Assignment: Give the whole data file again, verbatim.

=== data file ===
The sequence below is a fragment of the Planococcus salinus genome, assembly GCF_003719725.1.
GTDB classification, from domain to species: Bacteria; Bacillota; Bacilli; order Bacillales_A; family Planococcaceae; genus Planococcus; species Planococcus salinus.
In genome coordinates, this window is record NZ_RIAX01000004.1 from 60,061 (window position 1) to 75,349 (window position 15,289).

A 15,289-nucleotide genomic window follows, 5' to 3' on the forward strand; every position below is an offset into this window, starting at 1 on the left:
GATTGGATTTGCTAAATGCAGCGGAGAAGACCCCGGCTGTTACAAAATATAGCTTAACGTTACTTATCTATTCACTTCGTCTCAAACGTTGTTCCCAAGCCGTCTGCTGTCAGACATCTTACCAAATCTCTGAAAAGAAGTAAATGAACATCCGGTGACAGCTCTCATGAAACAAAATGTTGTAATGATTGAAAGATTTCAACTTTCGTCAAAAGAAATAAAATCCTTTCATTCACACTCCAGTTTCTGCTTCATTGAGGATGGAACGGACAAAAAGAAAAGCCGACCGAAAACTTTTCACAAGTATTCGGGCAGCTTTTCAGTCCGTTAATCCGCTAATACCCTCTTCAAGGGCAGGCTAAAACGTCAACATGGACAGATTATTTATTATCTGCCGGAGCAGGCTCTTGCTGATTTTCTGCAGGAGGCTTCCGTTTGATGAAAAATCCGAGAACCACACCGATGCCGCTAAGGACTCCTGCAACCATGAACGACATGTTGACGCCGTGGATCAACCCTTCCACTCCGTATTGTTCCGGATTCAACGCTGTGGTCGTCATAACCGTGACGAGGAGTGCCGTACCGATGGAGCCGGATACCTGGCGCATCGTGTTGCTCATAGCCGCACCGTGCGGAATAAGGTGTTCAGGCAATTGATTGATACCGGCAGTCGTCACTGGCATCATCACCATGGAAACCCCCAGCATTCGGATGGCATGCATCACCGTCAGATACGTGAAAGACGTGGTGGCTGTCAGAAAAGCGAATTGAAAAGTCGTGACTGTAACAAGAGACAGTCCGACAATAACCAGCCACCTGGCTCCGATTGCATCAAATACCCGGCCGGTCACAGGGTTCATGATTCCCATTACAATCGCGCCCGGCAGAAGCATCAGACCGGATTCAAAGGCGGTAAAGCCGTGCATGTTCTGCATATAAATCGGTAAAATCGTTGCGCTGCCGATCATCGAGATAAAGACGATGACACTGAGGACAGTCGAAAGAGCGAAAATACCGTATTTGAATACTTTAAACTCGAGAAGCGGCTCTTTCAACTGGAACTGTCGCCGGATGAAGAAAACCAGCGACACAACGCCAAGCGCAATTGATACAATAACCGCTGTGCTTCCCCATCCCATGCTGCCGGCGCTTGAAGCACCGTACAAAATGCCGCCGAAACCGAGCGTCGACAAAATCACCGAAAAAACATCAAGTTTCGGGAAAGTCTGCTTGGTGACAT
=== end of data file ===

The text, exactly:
The sequence below is a fragment of the Planococcus salinus genome, assembly GCF_003719725.1.
GTDB classification, from domain to species: Bacteria; Bacillota; Bacilli; order Bacillales_A; family Planococcaceae; genus Planococcus; species Planococcus salinus.
In genome coordinates, this window is record NZ_RIAX01000004.1 from 60,061 (window position 1) to 75,349 (window position 15,289).

A 15,289-nucleotide genomic window follows, 5' to 3' on the forward strand; every position below is an offset into this window, starting at 1 on the left:
GATTGGATTTGCTAAATGCAGCGGAGAAGACCCCGGCTGTTACAAAATATAGCTTAACGTTACTTATCTATTCACTTCGTCTCAAACGTTGTTCCCAAGCCGTCTGCTGTCAGACATCTTACCAAATCTCTGAAAAGAAGTAAATGAACATCCGGTGACAGCTCTCATGAAACAAAATGTTGTAATGATTGAAAGATTTCAACTTTCGTCAAAAGAAATAAAATCCTTTCATTCACACTCCAGTTTCTGCTTCATTGAGGATGGAACGGACAAAAAGAAAAGCCGACCGAAAACTTTTCACAAGTATTCGGGCAGCTTTTCAGTCCGTTAATCCGCTAATACCCTCTTCAAGGGCAGGCTAAAACGTCAACATGGACAGATTATTTATTATCTGCCGGAGCAGGCTCTTGCTGATTTTCTGCAGGAGGCTTCCGTTTGATGAAAAATCCGAGAACCACACCGATGCCGCTAAGGACTCCTGCAACCATGAACGACATGTTGACGCCGTGGATCAACCCTTCCACTCCGTATTGTTCCGGATTCAACGCTGTGGTCGTCATAACCGTGACGAGGAGTGCCGTACCGATGGAGCCGGATACCTGGCGCATCGTGTTGCTCATAGCCGCACCGTGCGGAATAAGGTGTTCAGGCAATTGATTGATACCGGCAGTCGTCACTGGCATCATCACCATGGAAACCCCCAGCATTCGGATGGCATGCATCACCGTCAGATACGTGAAAGACGTGGTGGCTGTCAGAAAAGCGAATTGAAAAGTCGTGACTGTAACAAGAGACAGTCCGACAATAACCAGCCACCTGGCTCCGATTGCATCAAATACCCGGCCGGTCACAGGGTTCATGATTCCCATTACAATCGCGCCCGGCAGAAGCATCAGACCGGATTCAAAGGCGGTAAAGCCGTGCATGTTCTGCATATAAATCGGTAAAATCGTTGCGCTGCCGATCATCGAGATAAAGACGATGACACTGAGGACAGTCGAAAGAGCGAAAATACCGTATTTGAATACTTTAAACTCGAGAAGCGGCTCTTTCAACTGGAACTGTCGCCGGATGAAGAAAACCAGCGACACAACGCCAAGCGCAATTGATACAATAACCGCTGTGCTTCCCCATCCCATGCTGCCGGCGCTTGAAGCACCGTACAAAATGCCGCCGAAACCGAGCGTCGACAAAATCACCGAAAAAACATCAAGTTTCGGGAAAGTCTGCTTGGTGACAT